The Department of Art and Media Studies (Institutt for kunst- og medievitenskap) at the Norwegian University of Science and Technology (NTNU) and Cinema Scandinavia invite proposals for presentations at its forthcoming two-day symposium on Arctic Cinema, to be held between the 21st and 22nd of November 2016 at The Faculty of Humanities, Trondheim, Norway.
Please send us your proposals to and , including the following details:
1. Name, institutional affiliation, and email address
2. Title and abstract, with at least three literature references
3. Brief biographical statement.
Please note: The deadline for proposals is midnight (GMT) 30th June, 2016. Please visit website for more details and information.
Film and literature scholars Anna Westerståhl Stenport (University of Illinois, USA) and Scott MacKenzie (Queen’s University, Canada) have recently edited publications where they bring forth an original concept of Arctic Cinema. In their work, they trace the historical context of Arctic Cinema and map down different cinematic approaches with the unifying element of the Arctic. Especially in their edited volumes entitled Films on Ice: Cinemas of the Arctic (Edinburgh University Press, 2014) and Arctic Environmental Modernities: From the Age of Polar Exploration to the Era of the Anthropocene (Palgrave Macmillan, 2016; Lill-Ann Körber, Scott MacKenzie & Anna W. Stenport, eds. ), but also in their co-authored chapter entitled “All That’s Frozen Melts Into Air – Arctic Cinemas at the End of the World”, the two scholars reveal fascinating connections between Nordic film and how the ecology of the Arctic and sub-Arctic regions have found expression in cinema through periods of history such as the Cold War period and also how the so called Arctic Cinema constitutes a cinematic imprint of the geography, climate and culture of the Nordic regions associated with Norway, Sweden, Finland, Iceland and Greenland.
This two-day symposium seeks to take advantage of this extremely timely topic of research. Our goal is to gather scholars with research interests connected to Nordic forms of cinema with the aim of promoting a discussion and presenting this idea of Arctic Cinema in relation to an ecologic ethnography of the Nordic regions. The Arctic has recently been subject of interest within scientific fields. It has not received the same degree of attention from film studies. This is, however, changing, as the works mentioned above show, and we believe it is imperative to include film studies in the academic discussions leading to a deeper understanding of the Arctic, since it is our conviction that film has a potential to make use of its aesthetic and experiential qualities to trace the identity of the Arctic in angles that can appeal to film scholars, anthropologists, literature scholars and other fields of cultural studies.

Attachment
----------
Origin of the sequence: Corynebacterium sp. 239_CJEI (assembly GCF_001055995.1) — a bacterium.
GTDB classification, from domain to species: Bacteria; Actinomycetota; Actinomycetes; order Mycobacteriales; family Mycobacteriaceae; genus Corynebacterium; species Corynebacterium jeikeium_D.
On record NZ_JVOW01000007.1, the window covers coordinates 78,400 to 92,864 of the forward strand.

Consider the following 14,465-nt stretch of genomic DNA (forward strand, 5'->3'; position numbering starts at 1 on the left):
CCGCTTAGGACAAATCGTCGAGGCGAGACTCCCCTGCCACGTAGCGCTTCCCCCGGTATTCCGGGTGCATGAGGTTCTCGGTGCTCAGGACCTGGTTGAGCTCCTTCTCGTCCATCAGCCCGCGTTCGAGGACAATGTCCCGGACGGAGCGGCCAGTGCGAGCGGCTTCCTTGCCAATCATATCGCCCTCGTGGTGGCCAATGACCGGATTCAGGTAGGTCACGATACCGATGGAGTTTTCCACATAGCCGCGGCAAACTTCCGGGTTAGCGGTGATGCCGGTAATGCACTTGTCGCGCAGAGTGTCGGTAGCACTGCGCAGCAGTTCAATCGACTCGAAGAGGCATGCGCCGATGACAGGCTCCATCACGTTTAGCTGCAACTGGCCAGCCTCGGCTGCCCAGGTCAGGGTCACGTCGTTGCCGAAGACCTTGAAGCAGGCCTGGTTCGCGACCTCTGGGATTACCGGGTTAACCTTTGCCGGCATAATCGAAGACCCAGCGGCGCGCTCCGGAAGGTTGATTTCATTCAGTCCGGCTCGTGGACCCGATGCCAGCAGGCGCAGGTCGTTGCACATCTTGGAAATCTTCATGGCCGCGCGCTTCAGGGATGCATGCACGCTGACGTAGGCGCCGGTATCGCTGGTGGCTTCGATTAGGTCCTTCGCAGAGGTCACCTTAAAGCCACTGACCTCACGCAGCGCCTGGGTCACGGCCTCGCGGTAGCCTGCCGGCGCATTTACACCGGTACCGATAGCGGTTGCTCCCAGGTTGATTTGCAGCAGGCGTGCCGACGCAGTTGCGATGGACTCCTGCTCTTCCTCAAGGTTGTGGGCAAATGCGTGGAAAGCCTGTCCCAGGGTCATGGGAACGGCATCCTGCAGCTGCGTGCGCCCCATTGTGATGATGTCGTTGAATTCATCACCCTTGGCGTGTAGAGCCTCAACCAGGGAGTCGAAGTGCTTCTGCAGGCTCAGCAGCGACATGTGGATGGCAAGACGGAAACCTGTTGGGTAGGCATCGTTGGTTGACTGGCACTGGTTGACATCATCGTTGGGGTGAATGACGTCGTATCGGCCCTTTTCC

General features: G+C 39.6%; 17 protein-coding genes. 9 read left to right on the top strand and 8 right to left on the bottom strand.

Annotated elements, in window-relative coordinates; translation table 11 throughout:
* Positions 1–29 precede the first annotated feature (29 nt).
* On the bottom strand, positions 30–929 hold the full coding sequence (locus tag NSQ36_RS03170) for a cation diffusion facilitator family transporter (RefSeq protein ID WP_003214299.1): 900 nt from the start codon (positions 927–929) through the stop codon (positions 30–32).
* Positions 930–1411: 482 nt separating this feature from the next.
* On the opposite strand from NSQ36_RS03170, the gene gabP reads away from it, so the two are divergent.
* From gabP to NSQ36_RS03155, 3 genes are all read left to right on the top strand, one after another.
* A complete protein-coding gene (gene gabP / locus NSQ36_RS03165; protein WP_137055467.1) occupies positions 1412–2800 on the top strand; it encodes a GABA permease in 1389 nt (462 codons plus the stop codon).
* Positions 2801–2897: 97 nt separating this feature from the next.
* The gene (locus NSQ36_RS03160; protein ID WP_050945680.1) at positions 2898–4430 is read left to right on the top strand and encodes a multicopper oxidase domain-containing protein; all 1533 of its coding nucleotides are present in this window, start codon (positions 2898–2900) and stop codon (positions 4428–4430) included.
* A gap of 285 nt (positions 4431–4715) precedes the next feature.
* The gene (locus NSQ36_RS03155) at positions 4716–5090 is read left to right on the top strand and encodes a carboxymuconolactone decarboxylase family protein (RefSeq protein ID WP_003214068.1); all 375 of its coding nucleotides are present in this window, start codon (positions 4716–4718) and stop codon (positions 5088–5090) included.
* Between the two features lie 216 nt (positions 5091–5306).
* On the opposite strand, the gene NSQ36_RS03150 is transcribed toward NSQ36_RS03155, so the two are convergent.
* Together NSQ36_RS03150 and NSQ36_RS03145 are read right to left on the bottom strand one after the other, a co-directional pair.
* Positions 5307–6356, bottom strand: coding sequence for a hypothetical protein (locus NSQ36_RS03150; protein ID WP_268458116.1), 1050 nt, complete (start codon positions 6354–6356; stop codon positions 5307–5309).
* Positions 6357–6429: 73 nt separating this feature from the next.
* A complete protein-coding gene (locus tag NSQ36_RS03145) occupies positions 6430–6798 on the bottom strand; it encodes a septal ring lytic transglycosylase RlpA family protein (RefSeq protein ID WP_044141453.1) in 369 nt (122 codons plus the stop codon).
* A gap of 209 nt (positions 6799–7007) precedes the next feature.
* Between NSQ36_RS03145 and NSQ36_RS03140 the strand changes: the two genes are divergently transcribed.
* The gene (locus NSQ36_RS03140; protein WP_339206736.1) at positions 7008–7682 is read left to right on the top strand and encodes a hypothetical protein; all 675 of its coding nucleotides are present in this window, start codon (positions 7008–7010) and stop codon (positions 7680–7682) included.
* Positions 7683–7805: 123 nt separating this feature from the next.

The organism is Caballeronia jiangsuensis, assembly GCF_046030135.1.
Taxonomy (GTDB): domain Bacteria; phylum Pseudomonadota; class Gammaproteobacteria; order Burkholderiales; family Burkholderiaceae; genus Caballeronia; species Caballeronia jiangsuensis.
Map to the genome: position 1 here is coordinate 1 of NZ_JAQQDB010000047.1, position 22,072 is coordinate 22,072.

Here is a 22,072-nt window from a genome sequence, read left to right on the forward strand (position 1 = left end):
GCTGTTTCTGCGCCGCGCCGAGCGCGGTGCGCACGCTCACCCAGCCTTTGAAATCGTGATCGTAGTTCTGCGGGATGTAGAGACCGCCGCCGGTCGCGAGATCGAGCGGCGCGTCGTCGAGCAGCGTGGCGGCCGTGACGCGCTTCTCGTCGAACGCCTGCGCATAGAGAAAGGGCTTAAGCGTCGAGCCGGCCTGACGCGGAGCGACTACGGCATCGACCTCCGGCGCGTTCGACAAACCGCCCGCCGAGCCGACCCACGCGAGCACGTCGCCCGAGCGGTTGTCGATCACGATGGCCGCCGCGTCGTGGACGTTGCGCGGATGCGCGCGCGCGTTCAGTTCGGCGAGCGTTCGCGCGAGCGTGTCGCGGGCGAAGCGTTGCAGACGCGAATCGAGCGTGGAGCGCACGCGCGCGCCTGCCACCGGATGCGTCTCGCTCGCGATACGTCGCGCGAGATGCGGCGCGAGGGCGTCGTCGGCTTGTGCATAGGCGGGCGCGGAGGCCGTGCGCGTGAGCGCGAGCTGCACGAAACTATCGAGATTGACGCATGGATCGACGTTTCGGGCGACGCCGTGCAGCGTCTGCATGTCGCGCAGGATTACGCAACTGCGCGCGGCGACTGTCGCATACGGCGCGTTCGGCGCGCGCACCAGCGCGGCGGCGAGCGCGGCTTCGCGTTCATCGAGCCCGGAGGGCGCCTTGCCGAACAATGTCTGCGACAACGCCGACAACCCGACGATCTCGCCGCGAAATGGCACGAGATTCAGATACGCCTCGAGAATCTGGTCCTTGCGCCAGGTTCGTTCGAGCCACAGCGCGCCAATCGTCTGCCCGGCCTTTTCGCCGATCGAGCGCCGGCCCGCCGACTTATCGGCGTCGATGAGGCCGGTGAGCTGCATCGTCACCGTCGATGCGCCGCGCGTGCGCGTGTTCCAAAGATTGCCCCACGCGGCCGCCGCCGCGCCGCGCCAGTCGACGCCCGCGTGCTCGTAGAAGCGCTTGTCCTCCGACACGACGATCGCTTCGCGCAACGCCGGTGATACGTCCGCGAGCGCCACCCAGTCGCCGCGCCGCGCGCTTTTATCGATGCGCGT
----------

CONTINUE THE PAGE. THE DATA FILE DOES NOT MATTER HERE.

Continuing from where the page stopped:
Taking on Stenport and MacKenzie’s work, we could say that Arctic Cinema gives expression to an eco-ethnography that represents, through different film genres and modes, how local and regional cultures but also geography and climate have been depicted by film and translated into film aesthetics. Some directors, such as Jan Troell and Knut Erik Jensen, have revealed the Arctic in captivating new ways, showing that the Arctic is not about snow and ice alone but about how local cultures relate to those sensory elements. Moreover, the Arctic has a history that is not exclusively environmental but is cultural and ethnographic too. There are numerous aspects why Arctic Cinema is such a strong and emergent line of research on the fields of film and ethnographic studies. The main reason is that it results from a confluence of elements that function in two ways. One one hand, the Arctic Cinema serves as an ethnographic investigation of its local communities. One the other hand, it projects those cultural and ethnographic elements onto a global context. Film is a privileged medium to record many of the experiential aspects of the Arctic and it is through the authorial language of some of the directors from the Arctic Cinema that those experiential aspects find a global projection and reach audiences that may never have been acquainted with the Arctic but are nevertheless exposed to it in its cinematic form.
Due to the privileged geographical position that NTNU, as an institution, occupies within the Nordic context, we have managed to establish a number of contacts and expand a considerable network with scholars that have been dealing with films made above the Arctic circle. We believe this event will be an opportunity to bring them together and have them share ideas so that new and stimulating projects may potentially arise from this event, such as the publication of a special journal issue at Cinema Scandinavia. One of those opportunities is the pursuit of further publications within the topic, where the ethnographic and cultural details of the Arctic Cinema can be sketched down in deeper and more thorough ways. We are hoping to have one guest speaker from each of the Nordic regions of Iceland, Norway, Greenland, Finland and Sweden. Keynote speakers Anna Stenport and Scott MacKenzie have their presence confirmed in the symposium.